In the light of today

English: Saying grace before carving the turke...

Saying grace before carving the turkey at Thanksgiving dinner in the home of Earle Landis in Neffsville, Pennsylvania (Photo credit: Wikipedia)

Today Christians do not need to have a circumcision and do not need to bring any offerings, so there is certainly not needed a  sacrifice of pigs.

Hanukkah is not a “Sabbath-like” holiday, and there is no obligation to refrain from activities that are forbidden on the Sabbath, as specified in the Shulkhan Arukh. It is  and is celebrated with a series of rituals that are performed every day throughout the 8-day holiday, some are family-based and others communal. There are special additions to the daily prayer service, and a section is added to the blessing after meals.

For both occasions,  it is all about remembering the wonders of the Most High. The prayers and songs are presented to the Holy One who give us all things even when we may not deserve them. God has given his only begotten son Jeshua (Jesus Christ) who by giving his totally to his Father, presenting his body as a sacrifice, became the Messiah, the one who brought salvation to all people of the world.

“For Hanukkah, you usually just get presents and then for Thanksgiving you just eat. Now everything is just mixed together and I think that’s a great thing.”

said Jason Teper, an eighth-grader who was helping the second-graders with their menurkeys. But in many countries Hanukkah is in the first instance also a period of saying prayers to think God. In some countries the presents became more important. Also for the Christians the presenting food to the table of the lord, sharing the presents God has given us by the Work in nature,made lots of Christians concentrating on preparing a good festival meal at home for themselves. In many countries presents also became part of the holiday festival. For some Thanksgiving Day was such an important day like Christmas is/was for the Catholics.

Combined festivities

Saul Rube, Hillel’s dean of Judaic studies, said the light-hearted combinations of Thanksgiving and Hanukkah icons underscore a deeper bond: The Talmud, one of Judaism’s core texts, describes Hanukkah as a “holiday of thanksgiving.”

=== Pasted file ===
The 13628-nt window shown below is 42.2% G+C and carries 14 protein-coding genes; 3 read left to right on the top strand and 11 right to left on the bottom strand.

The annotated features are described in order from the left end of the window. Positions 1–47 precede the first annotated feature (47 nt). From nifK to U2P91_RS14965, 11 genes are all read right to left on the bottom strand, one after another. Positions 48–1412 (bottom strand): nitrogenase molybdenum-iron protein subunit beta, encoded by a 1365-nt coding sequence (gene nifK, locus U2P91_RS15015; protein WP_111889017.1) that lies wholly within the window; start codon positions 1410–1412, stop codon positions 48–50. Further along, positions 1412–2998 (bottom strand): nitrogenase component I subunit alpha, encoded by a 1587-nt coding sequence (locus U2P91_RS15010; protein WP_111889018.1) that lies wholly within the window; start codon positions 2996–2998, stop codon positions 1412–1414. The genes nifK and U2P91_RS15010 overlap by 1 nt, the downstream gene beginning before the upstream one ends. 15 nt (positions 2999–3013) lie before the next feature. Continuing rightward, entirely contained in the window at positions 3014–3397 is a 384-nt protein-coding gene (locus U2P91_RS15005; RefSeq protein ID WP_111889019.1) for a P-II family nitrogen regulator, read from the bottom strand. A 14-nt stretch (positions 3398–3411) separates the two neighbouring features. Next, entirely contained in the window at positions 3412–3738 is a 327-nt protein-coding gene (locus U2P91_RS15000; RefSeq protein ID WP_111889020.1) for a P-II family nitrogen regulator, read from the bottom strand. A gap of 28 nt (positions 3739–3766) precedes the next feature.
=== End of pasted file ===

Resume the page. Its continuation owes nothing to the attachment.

“The fact that you could meld our Jewish culture and the popular culture is such a wonderful opportunity, when so many times in December observant families feel … torn. They want to be part of that whole holiday season,” he said.

Rube said his Thanksgiving dinner table will have one notable addition: a challurkey, a loaf of Jewish challah bread in the shape of a turkey. Some Detroit-area bakeries are selling them but he found one he liked online from a kosher bakery and ordered it. It was only $12, but a good bit more for shipping.

“I splurged — I told my wife if we amortize the cost over 80,000 years ’til it happens again, it’s not so bad,” he said.

American Jews also love Thanksgiving and celebrate it every year with the rest of America. Some Jews consider Thanksgiving kosher, not for the thanking of the Creator, but because Thanksgiving is generally seen as a secular, national holiday in which people honour family and community, regardless of ethnic group or religious denomination. It is also popularly associated with pilgrims giving thanks for their new life in America, where they could practise their religion freely.

Rabbi Levi Shemtov, director of the Washington office of the ultra-Orthodox Chabad movement, says there is “nothing adverse to anything Jewish or contradictory to Judaism” in Thanksgiving.

“For that celebration to happen – as we are in our religious calendar celebrating our own religious freedom, as it was achieved in ancient times – makes it only that more emphatic,” he says.

People preparing meals for the poor at a Jewish community centre in Washington DC

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Additional reading:

  1. Being thankful
  2. Thanksgiving-Hanukkah overlap spurs thanks, angst
  3. What happens when you cross Thanksgiving with Hanukkah?
  4. Barry’s Best Bread for the Challah-Days